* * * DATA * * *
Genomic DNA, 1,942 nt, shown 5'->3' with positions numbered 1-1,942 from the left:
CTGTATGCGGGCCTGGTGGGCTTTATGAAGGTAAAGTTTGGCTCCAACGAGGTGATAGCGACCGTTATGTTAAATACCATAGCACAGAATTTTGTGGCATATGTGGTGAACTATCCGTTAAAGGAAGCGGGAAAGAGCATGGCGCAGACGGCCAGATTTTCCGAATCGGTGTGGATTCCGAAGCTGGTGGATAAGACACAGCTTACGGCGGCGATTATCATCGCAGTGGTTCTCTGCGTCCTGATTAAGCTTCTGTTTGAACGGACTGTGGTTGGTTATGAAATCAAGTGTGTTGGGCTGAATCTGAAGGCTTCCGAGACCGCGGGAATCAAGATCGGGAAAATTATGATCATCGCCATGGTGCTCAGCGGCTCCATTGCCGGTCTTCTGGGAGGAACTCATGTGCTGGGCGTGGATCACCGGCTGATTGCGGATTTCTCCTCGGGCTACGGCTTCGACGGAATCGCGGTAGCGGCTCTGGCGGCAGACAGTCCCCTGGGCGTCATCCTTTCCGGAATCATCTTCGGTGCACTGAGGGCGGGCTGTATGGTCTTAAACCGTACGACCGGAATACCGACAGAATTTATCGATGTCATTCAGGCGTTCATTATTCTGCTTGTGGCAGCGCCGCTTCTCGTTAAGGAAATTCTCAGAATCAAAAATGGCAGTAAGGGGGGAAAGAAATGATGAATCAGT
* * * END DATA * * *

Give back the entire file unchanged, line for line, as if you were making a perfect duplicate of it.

Genomic DNA, 1,942 nt, shown 5'->3' with positions numbered 1-1,942 from the left:
CTGTATGCGGGCCTGGTGGGCTTTATGAAGGTAAAGTTTGGCTCCAACGAGGTGATAGCGACCGTTATGTTAAATACCATAGCACAGAATTTTGTGGCATATGTGGTGAACTATCCGTTAAAGGAAGCGGGAAAGAGCATGGCGCAGACGGCCAGATTTTCCGAATCGGTGTGGATTCCGAAGCTGGTGGATAAGACACAGCTTACGGCGGCGATTATCATCGCAGTGGTTCTCTGCGTCCTGATTAAGCTTCTGTTTGAACGGACTGTGGTTGGTTATGAAATCAAGTGTGTTGGGCTGAATCTGAAGGCTTCCGAGACCGCGGGAATCAAGATCGGGAAAATTATGATCATCGCCATGGTGCTCAGCGGCTCCATTGCCGGTCTTCTGGGAGGAACTCATGTGCTGGGCGTGGATCACCGGCTGATTGCGGATTTCTCCTCGGGCTACGGCTTCGACGGAATCGCGGTAGCGGCTCTGGCGGCAGACAGTCCCCTGGGCGTCATCCTTTCCGGAATCATCTTCGGTGCACTGAGGGCGGGCTGTATGGTCTTAAACCGTACGACCGGAATACCGACAGAATTTATCGATGTCATTCAGGCGTTCATTATTCTGCTTGTGGCAGCGCCGCTTCTCGTTAAGGAAATTCTCAGAATCAAAAATGGCAGTAAGGGGGGAAAGAAATGATGAATCAGT